Are CIN2 Lesions Overdiagnosed? Selected Immunopanel Can Prevent Unnecessary Cervical Excisions.
Rouzan Karabakhtsian, Michael Cibull, Christopher DeSimone. UKMC, Lexington, KY
Background: Atypical cellular changes reflecting inflammation, immature squamous metaplasia and atrophy can be diagnostically challenging in small cervical biopsies (bx) when evaluating for high-grade (HG) cervical intraepithelial neoplasia (CIN). Such changes may mimic HG dysplasia and can lead to unnecessary cervical excision. The aim of this study was to retrospectively re-evaluate CIN2 lesions diagnosed on cervical bx in patients with no residual HG lesion in subsequent cervical excision, utilizing a panel of immunohistochemical (IHC) stains.
Design: 211 cervical bx from 151 patients with histologic diagnosis (Dx) of CIN2 who underwent cervical LEEP/Cone excision from 2000 to 2007 were retrieved from pathology files. Residual CIN2 was present in cervical excision in 89/151 (59%) patients (group 1, 130 bx) and absent in 62/151 (41%) (group 2, 81bx). 9/81 bx did not have sufficient tissue for IHC work-up. Tissue blocks of 72/81 cervical bx (group 2) were stained for 3 IHC markers: p16INK4a (CINtec, MTM) and proliferation markers MIB-1 (Dako) and proExTMC (BD). H&E and immunostained slides were independently reviewed by two pathologists. Diffuse nuclear and cytoplasmic staining of cells for p16 in at least half of the epithelial thickness was interpreted as positive for CIN2, and negative otherwise. Co-expression of nuclear staining for MIB-1 and proExC in cells within at least half of the epithelium was interpreted as supportive of CIN2, and negative otherwise.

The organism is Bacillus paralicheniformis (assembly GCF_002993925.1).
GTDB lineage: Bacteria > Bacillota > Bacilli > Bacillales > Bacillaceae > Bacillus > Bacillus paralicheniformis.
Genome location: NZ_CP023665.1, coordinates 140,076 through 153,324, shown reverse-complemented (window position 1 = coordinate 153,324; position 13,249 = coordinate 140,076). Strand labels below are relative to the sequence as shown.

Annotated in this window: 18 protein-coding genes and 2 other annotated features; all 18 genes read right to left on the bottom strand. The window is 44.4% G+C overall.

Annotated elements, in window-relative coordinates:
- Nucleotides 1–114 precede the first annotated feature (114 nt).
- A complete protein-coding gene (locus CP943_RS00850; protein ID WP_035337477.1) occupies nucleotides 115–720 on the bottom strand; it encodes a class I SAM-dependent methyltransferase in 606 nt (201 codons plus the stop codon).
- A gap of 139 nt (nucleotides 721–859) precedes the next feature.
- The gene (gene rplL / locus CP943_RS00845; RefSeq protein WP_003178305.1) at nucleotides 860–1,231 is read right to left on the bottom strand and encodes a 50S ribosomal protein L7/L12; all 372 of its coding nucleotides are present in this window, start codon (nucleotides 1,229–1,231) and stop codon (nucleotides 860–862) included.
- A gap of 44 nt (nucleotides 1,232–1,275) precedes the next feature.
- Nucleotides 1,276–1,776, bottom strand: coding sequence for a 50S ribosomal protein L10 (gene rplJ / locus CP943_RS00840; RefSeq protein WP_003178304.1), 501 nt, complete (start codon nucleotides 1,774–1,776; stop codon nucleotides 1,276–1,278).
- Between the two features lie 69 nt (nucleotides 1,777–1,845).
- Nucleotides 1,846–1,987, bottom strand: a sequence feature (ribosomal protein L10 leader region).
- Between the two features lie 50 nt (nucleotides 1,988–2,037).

Results: Histologic Dx of CIN2 (group 2) was supported by 3 stains in 61% (44/72) cervical bx and by 2 stains (p16-) in 13% (9/72). In 26% (19/72) of bx stains failed to support the presence of CIN2. Overall, CIN2 was overdiagnosed in 9% (19/211) cervical bx. Immunoreactivity for p16 was present in 83% (44/53) and absent in 17% (9/53) of true CIN2 lesions. In-situ hybridization (ISH) for HPV was performed in p16 (-) group (9 bx). In 4/9 tissue was insufficient for additional work-up. HPV 16/18 by ISH was (+) in remaining 3/5 and (-) in 2/5.
Conclusions: 1) In 25% (53/211) the absence of CIN2 in subsequent excision may be due to small lesion size with complete removal by colposcopic bx, or regression.
2) CIN2 was overdiagnosed in 9% cervical bx in this study.
3) Immunopanel of p16, MIB-1 and ProExC can be useful in separating CIN2 lesions from its benign mimics.
4) While not extremely sensitive for CIN2 (83%), p16 appears highly specific “key” biomarker and critical when dealing with diagnostic challenges.
5) ISH for HPV can be helpful in rare p16 (-) cases.
Category: Gynecologic & Obstetrics
Tuesday, March 1, 2011 9:30 AM
Poster Session III # 205, Tuesday Morning